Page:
Why can’t the local government do anything about this?

What the barangay did to help a couple with 21 children

A colleague was sharing that a barangay health official pitied this couple who lives on a kariton, but has 21 children, and ligated the mother. Did the ligation make them richer? No. They still have 21 children and they still live in that kariton. How elitist this thinking is! Why can’t the barangay give the father a decent job, or a livelihood? What is the barangay planning to help the poor in their area? None. They have none. They excused themselves from making programs for the poor saying, “They don’t belong to our city. They are not our constituents.” What they don’t realize is that these poor that we are talking to are actually their constituents. It speaks of the laziness of these officials to even just survey the streetchildren in the town.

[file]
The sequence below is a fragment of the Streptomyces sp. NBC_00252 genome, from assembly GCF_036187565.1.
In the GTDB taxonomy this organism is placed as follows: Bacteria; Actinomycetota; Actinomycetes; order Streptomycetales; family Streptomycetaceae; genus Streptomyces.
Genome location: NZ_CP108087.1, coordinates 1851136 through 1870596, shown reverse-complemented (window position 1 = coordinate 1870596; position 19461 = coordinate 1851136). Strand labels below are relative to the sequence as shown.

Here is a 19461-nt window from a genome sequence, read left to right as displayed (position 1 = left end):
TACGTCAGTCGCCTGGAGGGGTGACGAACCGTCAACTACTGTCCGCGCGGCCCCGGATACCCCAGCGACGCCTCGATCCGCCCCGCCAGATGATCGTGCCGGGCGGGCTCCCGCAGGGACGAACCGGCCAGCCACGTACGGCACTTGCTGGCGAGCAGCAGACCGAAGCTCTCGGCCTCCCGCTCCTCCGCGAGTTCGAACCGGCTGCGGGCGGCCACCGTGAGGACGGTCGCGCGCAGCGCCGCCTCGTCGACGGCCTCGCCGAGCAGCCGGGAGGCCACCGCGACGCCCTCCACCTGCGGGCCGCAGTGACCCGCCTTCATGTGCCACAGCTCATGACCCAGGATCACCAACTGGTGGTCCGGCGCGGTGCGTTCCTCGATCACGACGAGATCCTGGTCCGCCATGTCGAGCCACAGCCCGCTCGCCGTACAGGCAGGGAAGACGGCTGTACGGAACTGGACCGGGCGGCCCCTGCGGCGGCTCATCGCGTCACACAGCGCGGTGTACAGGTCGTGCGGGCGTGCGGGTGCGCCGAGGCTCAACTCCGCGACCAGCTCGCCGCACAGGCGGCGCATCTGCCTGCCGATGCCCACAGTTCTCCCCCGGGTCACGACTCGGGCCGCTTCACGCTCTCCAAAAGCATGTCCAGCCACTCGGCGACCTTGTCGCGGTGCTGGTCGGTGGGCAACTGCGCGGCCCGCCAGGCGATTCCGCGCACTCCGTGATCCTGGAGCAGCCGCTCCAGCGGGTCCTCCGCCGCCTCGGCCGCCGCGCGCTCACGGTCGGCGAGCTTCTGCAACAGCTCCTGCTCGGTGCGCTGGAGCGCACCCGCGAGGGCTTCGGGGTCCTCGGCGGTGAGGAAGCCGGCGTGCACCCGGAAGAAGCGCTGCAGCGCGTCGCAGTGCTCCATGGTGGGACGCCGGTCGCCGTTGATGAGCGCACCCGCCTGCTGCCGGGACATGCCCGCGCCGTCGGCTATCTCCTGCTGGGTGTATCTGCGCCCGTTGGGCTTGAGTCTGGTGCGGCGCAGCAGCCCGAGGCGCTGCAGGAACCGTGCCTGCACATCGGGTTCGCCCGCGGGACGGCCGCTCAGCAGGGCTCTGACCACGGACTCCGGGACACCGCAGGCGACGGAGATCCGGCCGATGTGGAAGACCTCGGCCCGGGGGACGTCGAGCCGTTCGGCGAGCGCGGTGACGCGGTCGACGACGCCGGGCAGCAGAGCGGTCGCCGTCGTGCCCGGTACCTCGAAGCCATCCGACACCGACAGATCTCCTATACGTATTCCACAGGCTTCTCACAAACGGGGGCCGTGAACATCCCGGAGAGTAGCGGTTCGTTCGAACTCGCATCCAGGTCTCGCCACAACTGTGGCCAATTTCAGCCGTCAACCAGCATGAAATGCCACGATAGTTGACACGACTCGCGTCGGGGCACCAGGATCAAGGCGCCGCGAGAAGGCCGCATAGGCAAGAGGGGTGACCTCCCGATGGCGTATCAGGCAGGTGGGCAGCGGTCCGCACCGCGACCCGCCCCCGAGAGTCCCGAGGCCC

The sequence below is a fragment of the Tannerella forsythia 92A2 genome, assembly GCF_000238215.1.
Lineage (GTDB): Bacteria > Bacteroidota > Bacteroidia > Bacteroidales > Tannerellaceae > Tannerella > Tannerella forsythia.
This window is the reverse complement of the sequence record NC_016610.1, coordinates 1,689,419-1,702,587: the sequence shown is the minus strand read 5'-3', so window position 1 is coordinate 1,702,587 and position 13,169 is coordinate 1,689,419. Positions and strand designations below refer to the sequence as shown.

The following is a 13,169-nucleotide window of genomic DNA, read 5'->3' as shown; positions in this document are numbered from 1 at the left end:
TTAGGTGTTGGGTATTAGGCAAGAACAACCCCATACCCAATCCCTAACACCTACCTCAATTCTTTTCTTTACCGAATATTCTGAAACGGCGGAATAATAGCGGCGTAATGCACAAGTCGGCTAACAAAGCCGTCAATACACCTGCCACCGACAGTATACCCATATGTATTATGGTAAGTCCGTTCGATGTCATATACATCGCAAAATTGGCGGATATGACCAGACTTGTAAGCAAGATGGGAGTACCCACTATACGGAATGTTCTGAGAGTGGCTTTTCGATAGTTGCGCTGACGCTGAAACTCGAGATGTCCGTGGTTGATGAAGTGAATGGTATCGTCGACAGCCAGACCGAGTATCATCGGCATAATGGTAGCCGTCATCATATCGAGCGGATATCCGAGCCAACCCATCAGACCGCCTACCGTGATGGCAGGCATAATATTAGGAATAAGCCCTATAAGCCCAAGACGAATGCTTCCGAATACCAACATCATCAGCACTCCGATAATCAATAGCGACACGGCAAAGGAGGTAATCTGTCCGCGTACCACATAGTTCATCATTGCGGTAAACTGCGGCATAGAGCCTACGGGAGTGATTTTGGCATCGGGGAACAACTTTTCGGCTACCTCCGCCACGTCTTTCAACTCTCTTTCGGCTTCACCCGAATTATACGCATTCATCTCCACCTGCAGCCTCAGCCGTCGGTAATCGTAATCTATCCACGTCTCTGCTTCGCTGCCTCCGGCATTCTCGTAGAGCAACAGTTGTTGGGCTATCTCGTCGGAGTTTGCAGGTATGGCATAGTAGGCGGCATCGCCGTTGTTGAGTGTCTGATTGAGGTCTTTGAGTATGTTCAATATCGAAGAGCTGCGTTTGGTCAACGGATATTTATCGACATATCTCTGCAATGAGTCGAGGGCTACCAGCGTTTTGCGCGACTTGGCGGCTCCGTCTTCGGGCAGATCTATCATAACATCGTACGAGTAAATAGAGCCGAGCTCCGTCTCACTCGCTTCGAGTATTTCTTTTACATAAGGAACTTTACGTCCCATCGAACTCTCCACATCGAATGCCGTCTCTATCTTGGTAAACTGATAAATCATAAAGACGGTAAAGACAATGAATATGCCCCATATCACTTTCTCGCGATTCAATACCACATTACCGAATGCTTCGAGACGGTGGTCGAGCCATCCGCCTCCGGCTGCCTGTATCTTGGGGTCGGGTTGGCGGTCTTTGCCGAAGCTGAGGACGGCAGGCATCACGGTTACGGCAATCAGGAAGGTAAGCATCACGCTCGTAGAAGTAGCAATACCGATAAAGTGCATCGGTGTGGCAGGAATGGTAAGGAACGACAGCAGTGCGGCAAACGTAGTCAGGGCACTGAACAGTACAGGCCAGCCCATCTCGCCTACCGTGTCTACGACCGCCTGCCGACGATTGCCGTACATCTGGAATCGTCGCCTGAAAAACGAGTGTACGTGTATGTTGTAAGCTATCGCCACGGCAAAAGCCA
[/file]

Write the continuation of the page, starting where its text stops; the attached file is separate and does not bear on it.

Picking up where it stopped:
These government officials need to do their own Parmenie Encounter Program.

Sigh.

Education and employment. Where are you?

Advertisements
Tagged , ,

3 thoughts on “Realizations on my encounter with the Poor

  1. juanpablo3 says:

    Nice experience! GOD loves you! GOD bless!

  2. filipinew says:

    Poverty is not an illness. Although, as a society we ought to work to alleviate poverty mainly by empowering those that are disadvantaged to improve their lot,;we also have to realize that poverty isn’t just the lack of material want. I lived in the United States and many people are poor there not because social services fail but because they are bereft of many other things: a loved one, a family, a society that they can integrate with. These types of poverty are more difficult to fix because they diminished the human capacity to be free and to hope. Kudos on your blog!

  3. defenderv says:

    People should not ignore the poor. Most of the task and jobs they perform are difficult. If we are all rich, who will farm, fish, clean, sell…etc.

Leave a Reply

Fill in your details below or click an icon to log in:

WordPress.com Logo

You are commenting using your WordPress.com account. Log Out / Change )

Twitter picture

You are commenting using your Twitter account. Log Out / Change )

Facebook photo

You are commenting using your Facebook account. Log Out / Change )

Google+ photo

You are commenting using your Google+ account. Log Out / Change )

Connecting to %s

%d bloggers like this: